10. Submitted by Eric Snyder on 09/24/2014 - 12:51 pm.

    The church of hypocrisy

    Let’s properly contextualize this.

    With the Catholic Church we’re looking at a global child rape scandal going back, as far as anyone knows, centuries. The church has been covering it up, retaliating against whistleblowers and victims, lying to the public, lying to the police, and apparently believing it is above the law. It has denied the problem. It has shifted responsbility to others. It has compounded the abuse in many cases by sending child rapists to new parishes where they could access new victims.

    There have been statements of contrition from the church, but also many statements that reveal a shocking lack of understanding or even moral awareness.

    The toll on victims has been immense, with numerous reported cases of lives ruined and suicides. A number of cases of priestly sexual abuse have been especially ghastly and unforgivable. Former Los Angeles Times religion reporter William Lobdell noted in a talk the case of priests gang raping a youngster.

    Or, there’s this case:

    “The bodies of 796 children, between the ages of two days and nine years old, are believed to have been buried in a disused sewage tank in Tuam, County Galway. They died between 1925 and 1961 in a mother and baby home under the care of the Bon Secours nuns.”

    Or, take this recent news:

    From the UK’s Daily Mail:

    Do a little bit of searching online and you’ll readily dig up an unending stream of scandals.

    A great many lawsuits later and billions in damages paid out, newly emerging scandals, victims still demanding truth and recognition…and yet this institution still doesn’t entirely get it. It still can’t decide if it’s more important to treat this matter with the seriousness it deserves, or whether it should be in damage-control mode, trying to protect the remaining tatters of its reputation, or even if there’s a problem here to begin with, or, as Cardinal George Pell recently said, if it’s even responsible at all:’s-trucking-company-analogy-outrages-sex-abuse-survivors-29277

    Meanwhile, one of its employees found someone he loved and decided to get married. Wrong move. You’re fired. Perhaps if this man had raped a child he’d still have a job.

  11. Submitted by Walter Wozniak on 09/24/2014 - 02:11 pm.

    Archbishop John Nienstedt

    Strange, but not long ago, didn’t we hear Pope Francis say something to the effect that all people are God’s children, and that if someone is gay, who am I to pass God’s judgement onto them?
    Obviously, the Archbishop’s sense of who and how to judge, does not coincide with the Holy Father’s.

  12. Submitted by Andrea Morisette Grazzini on 09/24/2014 - 06:51 pm.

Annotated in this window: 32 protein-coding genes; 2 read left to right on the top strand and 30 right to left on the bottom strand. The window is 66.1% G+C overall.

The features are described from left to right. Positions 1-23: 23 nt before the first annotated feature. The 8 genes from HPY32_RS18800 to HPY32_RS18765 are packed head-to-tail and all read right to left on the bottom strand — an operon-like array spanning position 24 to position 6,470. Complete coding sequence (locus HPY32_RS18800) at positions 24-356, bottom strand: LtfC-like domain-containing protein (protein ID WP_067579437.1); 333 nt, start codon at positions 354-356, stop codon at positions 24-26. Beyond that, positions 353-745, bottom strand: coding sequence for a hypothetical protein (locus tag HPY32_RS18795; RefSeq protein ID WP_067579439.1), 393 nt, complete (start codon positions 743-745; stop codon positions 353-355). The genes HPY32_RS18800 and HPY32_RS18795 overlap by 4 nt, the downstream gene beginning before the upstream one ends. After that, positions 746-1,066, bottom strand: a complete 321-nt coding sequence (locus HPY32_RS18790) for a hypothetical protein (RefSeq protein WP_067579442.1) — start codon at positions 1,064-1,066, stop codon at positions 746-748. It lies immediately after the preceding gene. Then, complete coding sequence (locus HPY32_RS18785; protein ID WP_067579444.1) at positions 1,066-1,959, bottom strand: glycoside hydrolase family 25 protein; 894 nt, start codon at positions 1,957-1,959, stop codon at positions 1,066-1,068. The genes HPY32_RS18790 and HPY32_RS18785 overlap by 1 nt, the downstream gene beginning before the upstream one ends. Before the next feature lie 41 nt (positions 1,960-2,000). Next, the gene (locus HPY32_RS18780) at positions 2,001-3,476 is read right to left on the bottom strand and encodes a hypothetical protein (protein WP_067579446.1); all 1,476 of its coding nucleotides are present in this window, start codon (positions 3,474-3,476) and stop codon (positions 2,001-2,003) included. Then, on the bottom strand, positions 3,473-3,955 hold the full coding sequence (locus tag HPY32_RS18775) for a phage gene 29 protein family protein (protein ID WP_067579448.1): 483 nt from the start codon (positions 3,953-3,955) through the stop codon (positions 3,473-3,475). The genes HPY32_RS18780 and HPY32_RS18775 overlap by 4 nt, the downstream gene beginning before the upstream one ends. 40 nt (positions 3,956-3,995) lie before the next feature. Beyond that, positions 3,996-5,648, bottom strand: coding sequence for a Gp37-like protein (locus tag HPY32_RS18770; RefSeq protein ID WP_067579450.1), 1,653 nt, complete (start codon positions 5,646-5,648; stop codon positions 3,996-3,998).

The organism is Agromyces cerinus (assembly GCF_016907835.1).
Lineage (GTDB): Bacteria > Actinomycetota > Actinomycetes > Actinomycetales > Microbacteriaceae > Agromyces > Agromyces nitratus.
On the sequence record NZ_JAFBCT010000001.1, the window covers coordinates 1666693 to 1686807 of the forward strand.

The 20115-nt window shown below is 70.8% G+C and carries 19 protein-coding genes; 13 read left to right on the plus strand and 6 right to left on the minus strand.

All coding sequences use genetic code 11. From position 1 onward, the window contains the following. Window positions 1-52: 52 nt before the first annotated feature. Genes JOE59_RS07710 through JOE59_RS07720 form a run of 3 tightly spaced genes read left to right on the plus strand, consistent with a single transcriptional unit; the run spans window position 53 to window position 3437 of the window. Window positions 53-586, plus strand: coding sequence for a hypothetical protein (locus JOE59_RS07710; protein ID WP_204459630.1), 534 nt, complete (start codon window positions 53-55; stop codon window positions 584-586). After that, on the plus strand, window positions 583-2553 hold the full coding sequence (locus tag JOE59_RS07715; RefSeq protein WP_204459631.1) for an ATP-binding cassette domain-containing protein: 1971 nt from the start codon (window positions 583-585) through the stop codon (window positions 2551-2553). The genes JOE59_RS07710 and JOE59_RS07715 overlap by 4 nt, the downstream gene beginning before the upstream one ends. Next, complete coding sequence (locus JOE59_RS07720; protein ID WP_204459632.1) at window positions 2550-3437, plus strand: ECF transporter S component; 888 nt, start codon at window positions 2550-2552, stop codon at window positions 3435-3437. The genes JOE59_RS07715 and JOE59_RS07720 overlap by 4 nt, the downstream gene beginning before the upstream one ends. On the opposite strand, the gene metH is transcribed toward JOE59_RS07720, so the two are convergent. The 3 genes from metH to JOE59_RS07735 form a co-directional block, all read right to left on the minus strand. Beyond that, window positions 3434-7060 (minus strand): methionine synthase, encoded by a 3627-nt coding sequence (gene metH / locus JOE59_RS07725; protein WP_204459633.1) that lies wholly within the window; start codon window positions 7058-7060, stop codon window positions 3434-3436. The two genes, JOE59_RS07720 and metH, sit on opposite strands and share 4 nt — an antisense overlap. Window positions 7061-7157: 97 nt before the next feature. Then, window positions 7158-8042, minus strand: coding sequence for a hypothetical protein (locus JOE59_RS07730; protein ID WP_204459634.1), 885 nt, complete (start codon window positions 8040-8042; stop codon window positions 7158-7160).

From the Pope

    “We cannot insist only on issues related to abortion, gay marriage and the use of contraceptive methods. This is not possible.” (…)
    “The dogmatic and moral teachings of the church are not all equivalent. The church’s pastoral ministry cannot be obsessed with the transmission of a disjointed multitude of doctrines to be imposed insistently. (…)
    We have to find a new balance; otherwise even the moral edifice of the church is likely to fall like a house of cards, losing the freshness and fragrance of the Gospel. The proposal of the Gospel must be more simple, profound, radiant..”
    –Pope Francis from: “A Big Heart, Open to God” America Magazine, Sept 30, 2013.

    It is unclear how Archbishop Neinstedt sees his decision as ‘a new balance,’ ‘simple,’ ‘profound’ or ‘radiant.’

    Here’s more, including Vatican social doctrine:

    • Submitted by Frank Phelan on 09/24/2014 - 09:00 pm.

      Frank On Frank

      Francis is certainly calling the Church to a more nuanced and balanced direction acknowledging there is a lot of grey in the world as opposed to the black/white of his predecessors, which has delighted liberals. What he has not done is to change Church teaching in the least. The Church still deems sex outside of marriage, abortion and gay marriage sinful (now there’s a word that sets liberals on edge). He’s reminded us to hate the sin but have love and compassion for the sinner.

      Christ did not condemn the prostitute, but He also said, “Go and sin no more.” When someone we love is doing something harmful to themselves, it is difficult but necessary to call their attention to that. If my family is suffering materially and emotionally because I gamble too much, it is not compassionate to just smile and say nice things to me. True friends and loving family will speak to me respectfully and point out that I am not being the spouse and parent I am supposed to be.

      Some Church leaders have failed spectacularly, and those who love the Church have spoken out, first privately and then publicly, pointing out the harm they have caused. Those failed leaders, including the local Archbishop and Bishop Piche have no moral authority here and that is why they need to resign immediately. The Church became aware that the music director was violating a basic an important tenant of the Church, one that Francis has in no way said is now acceptable.

      Again, if a Church employee, male or female, were found to also be employed in a strip joint, would anyone object to the Church directing the employee involved to choose one or the other? Are there any acceptable circumstances (barring poor performance, etc.) for the Church hold it’s employees to a moral code? Anything goes, as long as it’s legal?

      • Submitted by Matt Haas on 09/24/2014 - 09:49 pm.